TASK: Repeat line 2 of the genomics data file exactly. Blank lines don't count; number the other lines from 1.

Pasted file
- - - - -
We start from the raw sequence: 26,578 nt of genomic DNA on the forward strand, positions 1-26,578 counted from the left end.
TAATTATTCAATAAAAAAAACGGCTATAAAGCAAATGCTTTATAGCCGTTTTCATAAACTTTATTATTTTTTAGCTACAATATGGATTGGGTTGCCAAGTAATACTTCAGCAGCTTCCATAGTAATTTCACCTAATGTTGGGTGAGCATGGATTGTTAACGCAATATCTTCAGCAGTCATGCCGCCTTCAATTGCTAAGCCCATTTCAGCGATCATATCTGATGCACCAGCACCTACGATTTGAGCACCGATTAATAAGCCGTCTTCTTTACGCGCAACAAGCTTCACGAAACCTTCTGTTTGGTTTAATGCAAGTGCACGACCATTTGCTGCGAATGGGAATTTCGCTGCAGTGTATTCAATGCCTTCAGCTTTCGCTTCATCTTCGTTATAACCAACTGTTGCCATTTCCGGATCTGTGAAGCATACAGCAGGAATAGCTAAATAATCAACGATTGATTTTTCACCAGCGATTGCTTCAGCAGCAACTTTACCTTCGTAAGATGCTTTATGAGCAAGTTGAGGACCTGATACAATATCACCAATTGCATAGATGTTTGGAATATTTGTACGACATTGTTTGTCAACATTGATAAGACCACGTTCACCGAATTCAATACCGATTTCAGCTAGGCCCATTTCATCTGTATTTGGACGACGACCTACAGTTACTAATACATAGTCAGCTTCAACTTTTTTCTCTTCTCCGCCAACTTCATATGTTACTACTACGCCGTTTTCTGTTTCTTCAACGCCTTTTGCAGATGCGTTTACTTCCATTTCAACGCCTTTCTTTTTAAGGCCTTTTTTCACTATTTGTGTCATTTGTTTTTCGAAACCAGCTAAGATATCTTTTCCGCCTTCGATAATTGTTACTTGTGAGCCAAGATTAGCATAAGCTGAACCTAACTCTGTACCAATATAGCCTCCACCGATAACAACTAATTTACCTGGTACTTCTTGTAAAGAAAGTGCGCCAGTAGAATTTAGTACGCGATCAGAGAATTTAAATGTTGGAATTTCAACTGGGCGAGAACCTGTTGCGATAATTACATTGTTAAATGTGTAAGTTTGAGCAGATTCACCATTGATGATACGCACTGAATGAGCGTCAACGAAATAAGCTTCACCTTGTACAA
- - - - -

TAATTATTCAATAAAAAAAACGGCTATAAAGCAAATGCTTTATAGCCGTTTTCATAAACTTTATTATTTTTTAGCTACAATATGGATTGGGTTGCCAAGTAATACTTCAGCAGCTTCCATAGTAATTTCACCTAATGTTGGGTGAGCATGGATTGTTAACGCAATATCTTCAGCAGTCATGCCGCCTTCAATTGCTAAGCCCATTTCAGCGATCATATCTGATGCACCAGCACCTACGATTTGAGCACCGATTAATAAGCCGTCTTCTTTACGCGCAACAAGCTTCACGAAACCTTCTGTTTGGTTTAATGCAAGTGCACGACCATTTGCTGCGAATGGGAATTTCGCTGCAGTGTATTCAATGCCTTCAGCTTTCGCTTCATCTTCGTTATAACCAACTGTTGCCATTTCCGGATCTGTGAAGCATACAGCAGGAATAGCTAAATAATCAACGATTGATTTTTCACCAGCGATTGCTTCAGCAGCAACTTTACCTTCGTAAGATGCTTTATGAGCAAGTTGAGGACCTGATACAATATCACCAATTGCATAGATGTTTGGAATATTTGTACGACATTGTTTGTCAACATTGATAAGACCACGTTCACCGAATTCAATACCGATTTCAGCTAGGCCCATTTCATCTGTATTTGGACGACGACCTACAGTTACTAATACATAGTCAGCTTCAACTTTTTTCTCTTCTCCGCCAACTTCATATGTTACTACTACGCCGTTTTCTGTTTCTTCAACGCCTTTTGCAGATGCGTTTACTTCCATTTCAACGCCTTTCTTTTTAAGGCCTTTTTTCACTATTTGTGTCATTTGTTTTTCGAAACCAGCTAAGATATCTTTTCCGCCTTCGATAATTGTTACTTGTGAGCCAAGATTAGCATAAGCTGAACCTAACTCTGTACCAATATAGCCTCCACCGATAACAACTAATTTACCTGGTACTTCTTGTAAAGAAAGTGCGCCAGTAGAATTTAGTACGCGATCAGAGAATTTAAATGTTGGAATTTCAACTGGGCGAGAACCTGTTGCGATAATTACATTGTTAAATGTGTAAGTTTGAGCAGATTCACCATTGATGATACGCACTGAATGAGCGTCAACGAAATAAGCTTCACCTTGTACAA